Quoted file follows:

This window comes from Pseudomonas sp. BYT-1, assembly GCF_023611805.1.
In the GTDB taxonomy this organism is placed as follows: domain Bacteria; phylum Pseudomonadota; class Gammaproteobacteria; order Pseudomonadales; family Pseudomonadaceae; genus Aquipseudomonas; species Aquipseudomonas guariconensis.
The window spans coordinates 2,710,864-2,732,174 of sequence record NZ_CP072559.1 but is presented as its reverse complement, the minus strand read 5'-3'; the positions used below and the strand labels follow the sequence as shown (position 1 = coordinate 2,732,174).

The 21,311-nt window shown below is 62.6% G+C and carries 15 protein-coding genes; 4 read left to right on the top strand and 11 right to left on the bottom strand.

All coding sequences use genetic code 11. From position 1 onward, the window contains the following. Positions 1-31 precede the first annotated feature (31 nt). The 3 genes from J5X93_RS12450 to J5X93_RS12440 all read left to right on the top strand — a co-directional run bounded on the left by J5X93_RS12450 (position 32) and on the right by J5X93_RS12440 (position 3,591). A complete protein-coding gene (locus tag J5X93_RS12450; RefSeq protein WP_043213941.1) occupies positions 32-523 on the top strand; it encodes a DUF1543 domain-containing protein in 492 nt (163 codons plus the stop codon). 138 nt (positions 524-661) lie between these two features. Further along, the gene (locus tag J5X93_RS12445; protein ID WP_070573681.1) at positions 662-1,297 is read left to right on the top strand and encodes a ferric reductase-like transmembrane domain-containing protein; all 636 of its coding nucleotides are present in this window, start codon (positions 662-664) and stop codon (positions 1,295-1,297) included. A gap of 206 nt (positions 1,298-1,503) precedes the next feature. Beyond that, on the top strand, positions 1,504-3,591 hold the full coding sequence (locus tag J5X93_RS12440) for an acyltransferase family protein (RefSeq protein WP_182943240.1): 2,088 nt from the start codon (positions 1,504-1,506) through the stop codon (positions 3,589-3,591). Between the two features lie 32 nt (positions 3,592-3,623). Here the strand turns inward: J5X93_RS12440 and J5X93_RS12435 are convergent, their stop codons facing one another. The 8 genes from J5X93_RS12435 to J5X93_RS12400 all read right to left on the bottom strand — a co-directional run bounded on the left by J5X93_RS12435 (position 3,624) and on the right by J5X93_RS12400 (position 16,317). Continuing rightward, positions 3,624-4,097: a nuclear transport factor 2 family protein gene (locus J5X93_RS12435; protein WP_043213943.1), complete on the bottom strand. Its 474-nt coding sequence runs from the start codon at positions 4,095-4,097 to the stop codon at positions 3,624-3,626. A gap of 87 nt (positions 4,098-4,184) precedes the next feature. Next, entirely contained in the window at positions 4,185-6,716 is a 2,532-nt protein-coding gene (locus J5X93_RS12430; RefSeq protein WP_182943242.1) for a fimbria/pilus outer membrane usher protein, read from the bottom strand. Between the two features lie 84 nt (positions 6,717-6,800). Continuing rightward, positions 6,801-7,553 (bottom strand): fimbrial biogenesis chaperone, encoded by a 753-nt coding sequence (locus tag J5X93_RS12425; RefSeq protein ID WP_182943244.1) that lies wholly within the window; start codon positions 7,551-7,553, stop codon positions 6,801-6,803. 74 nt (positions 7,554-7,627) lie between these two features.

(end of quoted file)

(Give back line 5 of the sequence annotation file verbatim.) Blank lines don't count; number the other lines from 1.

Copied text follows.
All coding sequences use genetic code 11. From position 1 onward, the window contains the following. Positions 1-31 precede the first annotated feature (31 nt). The 3 genes from J5X93_RS12450 to J5X93_RS12440 all read left to right on the top strand — a co-directional run bounded on the left by J5X93_RS12450 (position 32) and on the right by J5X93_RS12440 (position 3,591). A complete protein-coding gene (locus tag J5X93_RS12450; RefSeq protein WP_043213941.1) occupies positions 32-523 on the top strand; it encodes a DUF1543 domain-containing protein in 492 nt (163 codons plus the stop codon). 138 nt (positions 524-661) lie between these two features. Further along, the gene (locus tag J5X93_RS12445; protein ID WP_070573681.1) at positions 662-1,297 is read left to right on the top strand and encodes a ferric reductase-like transmembrane domain-containing protein; all 636 of its coding nucleotides are present in this window, start codon (positions 662-664) and stop codon (positions 1,295-1,297) included. A gap of 206 nt (positions 1,298-1,503) precedes the next feature. Beyond that, on the top strand, positions 1,504-3,591 hold the full coding sequence (locus tag J5X93_RS12440) for an acyltransferase family protein (RefSeq protein WP_182943240.1): 2,088 nt from the start codon (positions 1,504-1,506) through the stop codon (positions 3,589-3,591). Between the two features lie 32 nt (positions 3,592-3,623). Here the strand turns inward: J5X93_RS12440 and J5X93_RS12435 are convergent, their stop codons facing one another. The 8 genes from J5X93_RS12435 to J5X93_RS12400 all read right to left on the bottom strand — a co-directional run bounded on the left by J5X93_RS12435 (position 3,624) and on the right by J5X93_RS12400 (position 16,317). Continuing rightward, positions 3,624-4,097: a nuclear transport factor 2 family protein gene (locus J5X93_RS12435; protein WP_043213943.1), complete on the bottom strand. Its 474-nt coding sequence runs from the start codon at positions 4,095-4,097 to the stop codon at positions 3,624-3,626. A gap of 87 nt (positions 4,098-4,184) precedes the next feature. Next, entirely contained in the window at positions 4,185-6,716 is a 2,532-nt protein-coding gene (locus J5X93_RS12430; RefSeq protein WP_182943242.1) for a fimbria/pilus outer membrane usher protein, read from the bottom strand. Between the two features lie 84 nt (positions 6,717-6,800). Continuing rightward, positions 6,801-7,553 (bottom strand): fimbrial biogenesis chaperone, encoded by a 753-nt coding sequence (locus tag J5X93_RS12425; RefSeq protein ID WP_182943244.1) that lies wholly within the window; start codon positions 7,551-7,553, stop codon positions 6,801-6,803. 74 nt (positions 7,554-7,627) lie between these two features.